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Subsea Well Intervention

24 – 27 February 2013

Bangkok, Thailand | Mandarin Oriental Hotel

About this workshop


The number of global subsea wells is increasing at an annual rate of more than 20%. World oil estimates that by the end of 2011, there was about 5,200 subsea wells. The low hanging fruits in oil exploration are all gone with the next big focus and development push expected in the deep water/subsea fields, where the reserves are typically a lot larger, but the costs to develop and maintain can be prohibitive.

With this increasing growth, comes the growing need for interventions in these wells. Subsea well interventions are generally being seen as expensive and more applicable in high cost environments due to the higher equipment costs and the rig that it may require. Partly, it could also be due to the re-active approach (when the problem occurs) adopted by some operators today rather than a more proactive approach (reservoir maintenance program) where the well intervention programs are developed and identified ahead of time.

With no proper recognition of the importance and/or critical requirement for reservoir maintenance given in the field development planning stages, subsea reservoirs will continue to underperform. With proper planning and the application of available techniques today (riser less lightweight intervention), subsea wells could be intervened in a safer, more efficient, and significantly more cost effective manner compared to riser and rig based interventions.

Focus and Objectives

This workshop will provide an opportunity for operators, service companies, international experts, and other organisations to understand the latest applications in subsea well intervention, the current challenges and future technology needs, and the resources that need to be addressed. The workshop is expected to cover the following topics:

  • Challenges operators face in planning and quantifying intervention requirements.
  • Review of relevant technologies and operating philosophy.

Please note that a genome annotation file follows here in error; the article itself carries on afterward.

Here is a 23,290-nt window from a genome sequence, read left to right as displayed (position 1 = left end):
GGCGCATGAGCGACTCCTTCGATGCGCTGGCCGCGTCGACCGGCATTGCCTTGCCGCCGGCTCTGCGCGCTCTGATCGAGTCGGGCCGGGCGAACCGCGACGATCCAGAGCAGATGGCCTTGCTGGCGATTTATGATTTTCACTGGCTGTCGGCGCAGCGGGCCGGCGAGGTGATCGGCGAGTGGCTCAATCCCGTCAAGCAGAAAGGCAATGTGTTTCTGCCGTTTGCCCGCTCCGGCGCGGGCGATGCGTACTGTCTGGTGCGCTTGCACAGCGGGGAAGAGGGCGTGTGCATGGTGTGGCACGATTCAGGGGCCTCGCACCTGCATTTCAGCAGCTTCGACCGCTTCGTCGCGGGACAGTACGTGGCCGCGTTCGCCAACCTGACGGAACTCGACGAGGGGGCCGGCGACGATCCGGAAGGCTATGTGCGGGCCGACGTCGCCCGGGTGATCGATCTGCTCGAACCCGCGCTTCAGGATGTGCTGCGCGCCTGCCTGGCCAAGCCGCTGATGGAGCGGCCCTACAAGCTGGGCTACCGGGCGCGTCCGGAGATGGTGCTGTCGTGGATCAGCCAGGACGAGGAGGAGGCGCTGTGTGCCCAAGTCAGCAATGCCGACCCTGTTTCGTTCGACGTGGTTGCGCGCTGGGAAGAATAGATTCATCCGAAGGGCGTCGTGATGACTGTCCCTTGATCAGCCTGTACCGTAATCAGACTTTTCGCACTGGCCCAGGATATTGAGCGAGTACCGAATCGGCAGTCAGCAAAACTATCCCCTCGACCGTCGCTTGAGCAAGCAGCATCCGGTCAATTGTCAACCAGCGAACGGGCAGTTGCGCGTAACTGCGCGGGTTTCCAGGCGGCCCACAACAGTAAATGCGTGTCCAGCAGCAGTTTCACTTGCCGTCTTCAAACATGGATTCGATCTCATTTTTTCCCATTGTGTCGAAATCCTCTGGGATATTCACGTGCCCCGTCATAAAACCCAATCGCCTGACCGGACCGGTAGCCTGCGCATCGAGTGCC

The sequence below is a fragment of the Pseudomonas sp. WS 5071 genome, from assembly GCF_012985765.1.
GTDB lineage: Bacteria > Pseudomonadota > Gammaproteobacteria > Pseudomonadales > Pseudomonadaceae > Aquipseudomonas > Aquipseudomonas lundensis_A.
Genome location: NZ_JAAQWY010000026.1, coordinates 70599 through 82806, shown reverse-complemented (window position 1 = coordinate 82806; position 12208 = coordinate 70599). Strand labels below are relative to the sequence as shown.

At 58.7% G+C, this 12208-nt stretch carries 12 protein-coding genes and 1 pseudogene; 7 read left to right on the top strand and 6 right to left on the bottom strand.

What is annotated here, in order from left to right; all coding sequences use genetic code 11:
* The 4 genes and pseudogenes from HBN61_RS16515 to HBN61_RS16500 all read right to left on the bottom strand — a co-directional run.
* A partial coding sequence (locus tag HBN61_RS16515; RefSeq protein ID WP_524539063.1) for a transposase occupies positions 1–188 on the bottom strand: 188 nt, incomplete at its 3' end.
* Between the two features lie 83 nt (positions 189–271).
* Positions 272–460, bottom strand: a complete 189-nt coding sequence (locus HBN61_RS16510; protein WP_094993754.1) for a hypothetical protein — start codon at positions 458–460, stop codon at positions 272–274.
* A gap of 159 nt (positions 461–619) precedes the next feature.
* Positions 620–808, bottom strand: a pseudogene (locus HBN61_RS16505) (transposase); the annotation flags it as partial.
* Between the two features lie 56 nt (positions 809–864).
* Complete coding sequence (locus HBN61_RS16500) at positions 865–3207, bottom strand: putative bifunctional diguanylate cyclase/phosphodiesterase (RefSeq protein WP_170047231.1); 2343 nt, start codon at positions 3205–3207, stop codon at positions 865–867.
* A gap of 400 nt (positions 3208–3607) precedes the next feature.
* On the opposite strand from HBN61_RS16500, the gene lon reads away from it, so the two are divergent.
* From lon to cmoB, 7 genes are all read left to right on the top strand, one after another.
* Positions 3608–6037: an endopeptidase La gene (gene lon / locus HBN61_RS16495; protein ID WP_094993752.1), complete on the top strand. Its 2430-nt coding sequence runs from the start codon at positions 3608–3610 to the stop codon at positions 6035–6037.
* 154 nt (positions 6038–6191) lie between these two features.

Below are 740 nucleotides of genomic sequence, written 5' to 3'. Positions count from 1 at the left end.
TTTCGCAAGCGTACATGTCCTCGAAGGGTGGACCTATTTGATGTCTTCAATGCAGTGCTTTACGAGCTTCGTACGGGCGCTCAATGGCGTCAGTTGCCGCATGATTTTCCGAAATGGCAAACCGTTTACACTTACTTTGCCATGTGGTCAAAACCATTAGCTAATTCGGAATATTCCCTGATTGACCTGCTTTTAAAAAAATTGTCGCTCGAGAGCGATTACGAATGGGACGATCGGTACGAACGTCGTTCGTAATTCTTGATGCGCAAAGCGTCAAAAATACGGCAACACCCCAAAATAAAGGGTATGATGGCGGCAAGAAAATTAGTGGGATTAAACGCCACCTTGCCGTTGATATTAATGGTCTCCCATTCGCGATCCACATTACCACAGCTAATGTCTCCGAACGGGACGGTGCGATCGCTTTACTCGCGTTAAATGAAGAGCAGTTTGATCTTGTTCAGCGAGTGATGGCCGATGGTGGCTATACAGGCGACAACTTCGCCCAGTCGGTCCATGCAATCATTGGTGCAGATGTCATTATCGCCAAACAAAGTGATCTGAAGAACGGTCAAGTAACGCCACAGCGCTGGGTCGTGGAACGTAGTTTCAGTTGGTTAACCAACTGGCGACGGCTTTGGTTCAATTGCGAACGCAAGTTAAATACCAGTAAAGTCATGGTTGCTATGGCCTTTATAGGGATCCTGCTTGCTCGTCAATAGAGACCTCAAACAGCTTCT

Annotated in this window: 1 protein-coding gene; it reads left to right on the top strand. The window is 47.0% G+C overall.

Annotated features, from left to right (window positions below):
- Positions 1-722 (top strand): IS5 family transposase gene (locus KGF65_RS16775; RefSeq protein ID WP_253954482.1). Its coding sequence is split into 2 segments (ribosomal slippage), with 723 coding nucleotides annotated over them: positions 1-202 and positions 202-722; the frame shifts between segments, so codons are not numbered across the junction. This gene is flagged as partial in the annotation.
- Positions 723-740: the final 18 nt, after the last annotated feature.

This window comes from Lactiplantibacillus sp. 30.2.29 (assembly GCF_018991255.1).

• Subsea well control and maintenance.
  • Methods of selecting optimum solutions or technologies (surface and sub-surface).
  • Define future technology needs and opportunities.
  • Interactions between different disciplines.
  • GAP Analysis Workshop (Tools and Resources).

Who Should Attend

This workshop is meant for experienced individuals who will share their own case histories, experience, and actively contribute to the discussion. We expect participation from experts involved in hydrocarbon development, drilling, well intervention, production, facilities and operations. It will also be beneficial for department, asset, and technology managers involved in field development, well technology, and operations as well as production optimisation and reservoir engineering departments who will ultimately manage these new subsea fields.

Workshop Guidelines


1. Proceedings will not be published; therefore, formal papers and handouts are not expected from speakers.
2. Work in progress, new ideas, and interesting projects are sought.
3. Professionally-prepared visual aids are not required; handwritten viewgraphs are entirely acceptable.
4. Note-taking by participants is encouraged. However, to ensure free and open discussions, no formal records will be kept.

Workshop Deliverables

  • The committee will prepare a full report containing the highlights of the workshop discussions. This report will be circulated to all attendees. A one-page summary will be prepared by the Workshop Co-Chairpersons, which will be posted on the SPE website, and published in the Journal of Petroleum Technology (JPT), if space permits. The copyright of the summary report will belong to SPE.
  • PowerPoint presentation materials will be posted on a specific SPE URL address after the workshop. Provision of the materials by the discussion leaders will signify their permission for SPE to do so.


In keeping with ATW objectives and the SPE mission, excessive commercialism in posters or presentations will not be permitted. Company logos must be limited to the title slide and used only to indicate the affiliation of the presenter and others involved in the work.

Attendance Certificate

All attendees will receive an attendance certificate attesting to their participation at the workshop. This certificate will be provided in exchange for a completed Workshop Questionnaire.

Continuing Education Units

This workshop qualifies for SPE Continuing Education Units (CEU) at the rate of 0.1 CEU per hour of the ATW.

Attendees’ Information

General and detailed accommodation information will be forwarded to registrants with the attendee package prior to the scheduled workshop in January 2013.

Dress Code

Casual clothing is recommended. The workshop atmosphere is informal.


Delegates are advised to book their international/domestic airline tickets early from their country/city to Bangkok, Thailand. Further detailed transportation information will be available and included in the attendee package, which will be sent to registrants January 2013.

All travellers to Thailand must be in possession of passports valid for at least six (6) months with proof of onward passage either return, or through ticket. Contact your local travel agent for information on visa requirements to Thailand.